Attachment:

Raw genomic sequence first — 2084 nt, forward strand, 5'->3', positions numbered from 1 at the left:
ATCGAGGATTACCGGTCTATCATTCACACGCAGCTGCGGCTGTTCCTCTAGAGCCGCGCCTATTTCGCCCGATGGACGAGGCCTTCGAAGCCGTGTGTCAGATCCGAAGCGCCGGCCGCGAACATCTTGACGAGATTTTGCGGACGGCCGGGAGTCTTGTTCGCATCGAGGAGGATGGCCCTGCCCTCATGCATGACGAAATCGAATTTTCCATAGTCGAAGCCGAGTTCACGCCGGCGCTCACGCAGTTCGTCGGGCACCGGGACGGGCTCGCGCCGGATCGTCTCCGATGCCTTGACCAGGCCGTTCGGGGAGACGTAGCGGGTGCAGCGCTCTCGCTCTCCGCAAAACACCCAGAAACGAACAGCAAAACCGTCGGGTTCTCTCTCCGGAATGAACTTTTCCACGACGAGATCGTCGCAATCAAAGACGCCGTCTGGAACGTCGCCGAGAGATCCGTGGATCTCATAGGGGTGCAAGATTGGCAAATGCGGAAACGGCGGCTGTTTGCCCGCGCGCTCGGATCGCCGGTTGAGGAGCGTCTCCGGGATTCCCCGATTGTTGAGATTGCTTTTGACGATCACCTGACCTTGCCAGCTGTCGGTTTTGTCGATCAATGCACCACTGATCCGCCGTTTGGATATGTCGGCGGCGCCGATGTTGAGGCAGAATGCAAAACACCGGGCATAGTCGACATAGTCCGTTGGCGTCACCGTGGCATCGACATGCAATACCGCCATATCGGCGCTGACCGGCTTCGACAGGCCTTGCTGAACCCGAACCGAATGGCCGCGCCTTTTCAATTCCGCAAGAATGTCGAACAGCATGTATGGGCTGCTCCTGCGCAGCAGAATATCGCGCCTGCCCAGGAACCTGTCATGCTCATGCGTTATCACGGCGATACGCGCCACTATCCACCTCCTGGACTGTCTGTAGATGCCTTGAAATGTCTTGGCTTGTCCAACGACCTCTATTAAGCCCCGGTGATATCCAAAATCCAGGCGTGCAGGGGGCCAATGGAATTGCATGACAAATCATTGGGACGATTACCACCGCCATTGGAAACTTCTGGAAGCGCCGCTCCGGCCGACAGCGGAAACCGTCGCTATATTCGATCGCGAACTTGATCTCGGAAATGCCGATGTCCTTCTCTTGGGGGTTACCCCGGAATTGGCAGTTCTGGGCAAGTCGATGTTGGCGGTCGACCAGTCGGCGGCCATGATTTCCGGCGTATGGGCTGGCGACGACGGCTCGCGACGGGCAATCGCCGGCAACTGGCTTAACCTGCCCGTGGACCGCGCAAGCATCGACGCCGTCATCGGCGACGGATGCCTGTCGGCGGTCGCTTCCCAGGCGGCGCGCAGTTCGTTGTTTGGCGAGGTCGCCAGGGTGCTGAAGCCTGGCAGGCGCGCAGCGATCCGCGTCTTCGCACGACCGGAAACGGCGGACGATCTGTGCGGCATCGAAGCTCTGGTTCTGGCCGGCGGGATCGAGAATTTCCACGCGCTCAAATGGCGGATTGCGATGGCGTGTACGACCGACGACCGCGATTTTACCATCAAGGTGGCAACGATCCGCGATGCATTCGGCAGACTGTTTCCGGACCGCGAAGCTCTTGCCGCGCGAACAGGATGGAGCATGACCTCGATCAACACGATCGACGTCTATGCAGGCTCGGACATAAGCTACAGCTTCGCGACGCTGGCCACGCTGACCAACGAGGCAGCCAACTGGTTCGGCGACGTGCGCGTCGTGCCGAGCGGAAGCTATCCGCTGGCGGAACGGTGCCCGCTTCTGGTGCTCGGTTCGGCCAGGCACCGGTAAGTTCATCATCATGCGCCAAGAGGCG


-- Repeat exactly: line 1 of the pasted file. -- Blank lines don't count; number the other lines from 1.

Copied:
Raw genomic sequence first — 2084 nt, forward strand, 5'->3', positions numbered from 1 at the left: